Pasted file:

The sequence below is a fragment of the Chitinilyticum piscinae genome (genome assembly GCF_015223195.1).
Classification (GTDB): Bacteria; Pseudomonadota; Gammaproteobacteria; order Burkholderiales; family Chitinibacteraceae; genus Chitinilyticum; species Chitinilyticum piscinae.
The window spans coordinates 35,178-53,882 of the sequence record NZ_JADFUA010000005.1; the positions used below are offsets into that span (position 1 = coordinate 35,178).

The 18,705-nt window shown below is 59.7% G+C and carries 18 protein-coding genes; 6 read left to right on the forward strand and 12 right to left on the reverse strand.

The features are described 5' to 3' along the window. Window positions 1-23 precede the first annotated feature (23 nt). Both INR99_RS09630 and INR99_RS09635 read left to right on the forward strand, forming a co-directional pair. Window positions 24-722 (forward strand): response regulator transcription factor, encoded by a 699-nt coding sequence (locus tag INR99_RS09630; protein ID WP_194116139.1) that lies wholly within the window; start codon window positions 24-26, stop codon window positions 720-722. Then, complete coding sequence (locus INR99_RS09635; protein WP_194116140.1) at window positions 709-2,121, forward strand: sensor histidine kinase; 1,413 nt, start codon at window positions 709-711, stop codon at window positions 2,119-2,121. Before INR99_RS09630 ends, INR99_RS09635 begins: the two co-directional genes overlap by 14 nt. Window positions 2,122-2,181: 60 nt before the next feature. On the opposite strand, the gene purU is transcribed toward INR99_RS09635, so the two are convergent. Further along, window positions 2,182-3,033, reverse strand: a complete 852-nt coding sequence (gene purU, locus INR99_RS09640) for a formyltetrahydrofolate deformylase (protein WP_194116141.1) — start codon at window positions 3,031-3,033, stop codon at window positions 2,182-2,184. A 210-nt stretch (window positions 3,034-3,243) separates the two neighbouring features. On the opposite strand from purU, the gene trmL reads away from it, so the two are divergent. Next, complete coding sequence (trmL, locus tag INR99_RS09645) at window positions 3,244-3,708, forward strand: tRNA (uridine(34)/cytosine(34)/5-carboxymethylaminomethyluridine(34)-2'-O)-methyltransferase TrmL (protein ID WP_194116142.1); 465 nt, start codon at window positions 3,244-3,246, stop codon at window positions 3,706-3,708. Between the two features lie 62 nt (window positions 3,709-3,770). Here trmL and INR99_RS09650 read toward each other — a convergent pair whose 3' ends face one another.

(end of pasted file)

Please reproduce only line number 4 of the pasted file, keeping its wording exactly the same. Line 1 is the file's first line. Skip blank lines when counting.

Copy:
The 18,705-nt window shown below is 59.7% G+C and carries 18 protein-coding genes; 6 read left to right on the forward strand and 12 right to left on the reverse strand.